Reports: ND951836-ND9: Multiscale Modelling of the Interface of Model Crude Oils with Water

Roland Faller, Dr. rer. nat., University of California (Davis)

Oil water interfaces have a wide variety of important applications ranging from the understanding of oil spills to enhanced oil recovery. As crude oil is a highly complex mixture it is informative to use well controlled model mixtures to address this problem in detail. Currently we focus on the lighter components of crude. The most abundant light components are alkanes and aromatics. As these types of molecules are strongly different in their polarity it is not surprising that there is evidence for interface induced sorting such that the aromatics localize closer to the water phase than the aliphatics. Crude oil has therefore also significantly lower surface tension than pure alkanes of the same density. We are studying in this project currently this effect in detail and for the first time calculate the ensuing surface tension using a detailed molecular model.

Simulation Details

We have performed detailed Molecular Dynamics simulations with the Gromacs 4.5 package and the CHARMM27 force—field under NpT conditions. The molecules are arranged in slab geometry (Fig1. Bottom), i.e. we have a flat oil water interface.  The current model systems contain heptane as prototype alkane and toluene as aromatic. We also calculated free energies of transfer between different phases by pulling molecules from one phase to another integrating the force along the coordinate.

  Tab 1. Surface tensions measured using different techniques in our simulations. sI is the surface tension via integrating the pressure profile, sA via averaging the pressure tensor.

# Heptane

# Toluene

# Water

sI [mN/m]

sA [mN/m]





















We find that the surface tension of the mixed systems are between the pure systems but they are closer to pure toluene which again indicates that the actual interface to water is enriched in toluene.

Calculation of Pressure Profiles and Surface Tension

Simulations can measure local pressure distributions and pressure profiles. By measuring the pressure profile across the interface we determine the surface tension between phases as well as subphases just by integration of the difference of the lateral and normal pressure profiles across the interface.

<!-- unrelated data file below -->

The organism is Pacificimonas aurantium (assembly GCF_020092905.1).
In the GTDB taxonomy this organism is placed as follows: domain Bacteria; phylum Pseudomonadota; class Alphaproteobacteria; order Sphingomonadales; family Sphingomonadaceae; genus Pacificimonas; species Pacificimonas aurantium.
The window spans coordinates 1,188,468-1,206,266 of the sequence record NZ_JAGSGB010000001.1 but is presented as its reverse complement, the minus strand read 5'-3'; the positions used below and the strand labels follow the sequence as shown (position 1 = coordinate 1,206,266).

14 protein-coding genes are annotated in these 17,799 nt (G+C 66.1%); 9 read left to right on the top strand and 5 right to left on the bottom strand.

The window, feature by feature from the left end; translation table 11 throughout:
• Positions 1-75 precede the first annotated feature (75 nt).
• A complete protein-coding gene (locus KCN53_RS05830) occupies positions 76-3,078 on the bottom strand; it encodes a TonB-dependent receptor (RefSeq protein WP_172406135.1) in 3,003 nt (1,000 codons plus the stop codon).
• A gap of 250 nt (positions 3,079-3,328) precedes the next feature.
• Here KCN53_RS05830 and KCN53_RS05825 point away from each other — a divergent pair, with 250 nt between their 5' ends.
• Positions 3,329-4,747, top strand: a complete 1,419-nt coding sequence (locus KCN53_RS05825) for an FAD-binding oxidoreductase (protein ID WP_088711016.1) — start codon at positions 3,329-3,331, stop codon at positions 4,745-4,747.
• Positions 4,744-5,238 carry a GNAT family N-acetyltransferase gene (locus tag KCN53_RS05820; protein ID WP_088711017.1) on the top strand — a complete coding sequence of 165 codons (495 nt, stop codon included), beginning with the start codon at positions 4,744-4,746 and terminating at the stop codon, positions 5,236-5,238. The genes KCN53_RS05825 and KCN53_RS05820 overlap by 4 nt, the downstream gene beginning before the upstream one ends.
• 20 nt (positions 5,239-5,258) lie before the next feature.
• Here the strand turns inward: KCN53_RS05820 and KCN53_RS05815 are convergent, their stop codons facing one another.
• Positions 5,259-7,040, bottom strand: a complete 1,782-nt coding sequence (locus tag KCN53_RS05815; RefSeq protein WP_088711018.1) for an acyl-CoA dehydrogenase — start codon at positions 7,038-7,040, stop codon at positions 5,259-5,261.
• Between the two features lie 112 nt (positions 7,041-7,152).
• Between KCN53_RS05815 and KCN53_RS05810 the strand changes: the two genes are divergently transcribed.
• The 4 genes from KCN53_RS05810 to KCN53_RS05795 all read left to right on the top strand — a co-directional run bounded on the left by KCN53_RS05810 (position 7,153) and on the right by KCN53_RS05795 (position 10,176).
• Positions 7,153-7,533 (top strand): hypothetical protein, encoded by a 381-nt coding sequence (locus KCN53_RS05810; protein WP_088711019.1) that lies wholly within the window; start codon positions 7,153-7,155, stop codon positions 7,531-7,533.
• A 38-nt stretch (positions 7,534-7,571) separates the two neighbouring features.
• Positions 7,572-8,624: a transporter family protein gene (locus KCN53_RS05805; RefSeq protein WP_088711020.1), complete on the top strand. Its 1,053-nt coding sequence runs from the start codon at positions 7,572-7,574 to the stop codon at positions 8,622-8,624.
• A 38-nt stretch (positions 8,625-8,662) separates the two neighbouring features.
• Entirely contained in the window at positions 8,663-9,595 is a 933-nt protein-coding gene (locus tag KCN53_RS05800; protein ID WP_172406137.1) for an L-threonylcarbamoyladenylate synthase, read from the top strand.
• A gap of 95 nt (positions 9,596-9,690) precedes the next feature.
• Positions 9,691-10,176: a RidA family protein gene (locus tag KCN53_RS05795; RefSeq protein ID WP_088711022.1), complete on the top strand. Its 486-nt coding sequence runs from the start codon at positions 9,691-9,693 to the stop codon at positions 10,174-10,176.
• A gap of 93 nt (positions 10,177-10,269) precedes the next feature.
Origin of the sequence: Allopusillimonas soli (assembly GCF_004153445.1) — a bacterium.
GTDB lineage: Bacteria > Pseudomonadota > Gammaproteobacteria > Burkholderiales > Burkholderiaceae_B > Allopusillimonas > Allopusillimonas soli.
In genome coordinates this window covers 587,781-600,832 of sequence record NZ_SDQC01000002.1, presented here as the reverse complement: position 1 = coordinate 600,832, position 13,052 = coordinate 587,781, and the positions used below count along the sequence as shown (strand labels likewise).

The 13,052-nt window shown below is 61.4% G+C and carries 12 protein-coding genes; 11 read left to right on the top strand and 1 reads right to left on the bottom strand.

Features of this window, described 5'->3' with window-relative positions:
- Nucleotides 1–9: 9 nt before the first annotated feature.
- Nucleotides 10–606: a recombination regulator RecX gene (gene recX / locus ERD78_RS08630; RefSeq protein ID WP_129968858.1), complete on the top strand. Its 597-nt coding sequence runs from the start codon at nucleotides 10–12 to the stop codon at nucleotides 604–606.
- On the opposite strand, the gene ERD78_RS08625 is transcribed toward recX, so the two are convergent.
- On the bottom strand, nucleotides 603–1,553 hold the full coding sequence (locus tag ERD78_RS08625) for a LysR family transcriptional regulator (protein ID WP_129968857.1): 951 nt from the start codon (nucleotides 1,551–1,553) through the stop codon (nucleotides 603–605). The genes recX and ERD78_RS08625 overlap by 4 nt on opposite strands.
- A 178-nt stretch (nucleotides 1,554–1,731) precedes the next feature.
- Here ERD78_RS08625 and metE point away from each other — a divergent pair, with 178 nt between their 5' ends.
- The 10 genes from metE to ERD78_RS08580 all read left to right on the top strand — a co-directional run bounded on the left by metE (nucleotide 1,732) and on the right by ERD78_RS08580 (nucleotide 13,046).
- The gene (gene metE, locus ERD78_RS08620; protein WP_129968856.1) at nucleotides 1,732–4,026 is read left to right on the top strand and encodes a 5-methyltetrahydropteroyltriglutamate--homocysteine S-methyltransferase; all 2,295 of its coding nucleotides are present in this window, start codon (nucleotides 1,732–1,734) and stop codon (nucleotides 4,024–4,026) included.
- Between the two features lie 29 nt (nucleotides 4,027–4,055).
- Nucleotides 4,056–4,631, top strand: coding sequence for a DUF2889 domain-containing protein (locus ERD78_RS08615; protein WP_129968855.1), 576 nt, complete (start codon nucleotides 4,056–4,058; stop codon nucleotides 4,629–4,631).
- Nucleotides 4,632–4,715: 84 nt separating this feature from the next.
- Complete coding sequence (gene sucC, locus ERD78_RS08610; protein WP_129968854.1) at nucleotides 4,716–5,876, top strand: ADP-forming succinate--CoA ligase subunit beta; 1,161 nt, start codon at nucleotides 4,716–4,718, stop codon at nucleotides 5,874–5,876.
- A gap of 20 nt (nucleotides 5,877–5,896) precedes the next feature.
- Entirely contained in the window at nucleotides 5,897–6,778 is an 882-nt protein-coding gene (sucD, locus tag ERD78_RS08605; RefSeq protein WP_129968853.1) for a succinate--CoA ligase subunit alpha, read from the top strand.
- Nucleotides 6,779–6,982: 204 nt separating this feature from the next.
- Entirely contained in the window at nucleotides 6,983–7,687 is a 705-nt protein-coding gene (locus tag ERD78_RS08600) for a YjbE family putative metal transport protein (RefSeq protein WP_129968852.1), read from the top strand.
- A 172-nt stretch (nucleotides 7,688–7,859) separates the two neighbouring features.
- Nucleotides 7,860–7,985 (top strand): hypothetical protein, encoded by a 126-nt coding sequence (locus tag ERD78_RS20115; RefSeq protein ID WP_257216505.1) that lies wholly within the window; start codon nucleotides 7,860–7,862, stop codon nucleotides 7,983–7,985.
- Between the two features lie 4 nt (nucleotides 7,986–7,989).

Fig 1. Top: The stress profile across the interface. We show the raw data and smoothed data to clarify the important feature of the interface. We clearly see an asymmetry at the interface. On the oil side the rise is much less steep than on the water side indicating a less sharp interface, which may be a double interface with accumulation of toluene at the water. Bottom: Visualization of the slab geometry, Oxygen is red, Hydrogen white and Carbon blue.

The density profiles show clearly an enrichment of toluene at the interface indicating that there is a free energy minimum of toluene right at the interface. However, we cannot determine the free energies from the density profiles directly as the probability of oil entering the water phase is too low to register in our finite simulations. Therefore we resort to pulling simulations where one oil molecule is pulled through the interface. We expect that for toluene we find a free energy minimum at the interface whereas for alkanes we do not expect this but have a simple interface. Also the free energy of transfer from the oil phase to the water phase should be lower for toluene due to its higher polarity.

Fig 2:  Density Profile of a heptane/toluene/water system

Free energy calculations

Based on the configurations available from the MD simulations we can also determine directly the free energy at a surface. In order to calculate free energies in a simulation a variety of techniques can be used. We use the umbrella sampling technique where a particle is fixed in a certain region of space by an additional external potential. A wide range of simulations with overlapping regions of spatial fixation (different external potentials) are then being performed to determine the free energy landscape along a particular path (e.g. from the water across the interface into the oil), i.e. we pull the particle across the interface. The many simulations have to be jointly analyzed to obtain the correct free energies. If we pull a heptane molecule from the mixture to the water we find a single interface without any minimum and a free energy of transfer of about 8 kcal/mol. This is consistent with our expectation. Pulling a toluene molecule shows a weak minimum at the interface and a second minimum in the middle of the oil. There is a slight maximum about 1 nm from the interface which speaks for weak enhancement of alkanes there.

Fig 3: Potential of Mean Force of a heptane molecule across the interfaces between water and a toluene-heptane model oil. There is no minimum at the interface indicating a simple interface for alkanes.

Fig 4: Potential of Mean Force of a toluene molecule across the interfaces between water and atoluene-heptane model oil. There is a weak minimum at the interface indicating slight enrichment at the interface for aromatics.

These results are currently prepared for publication.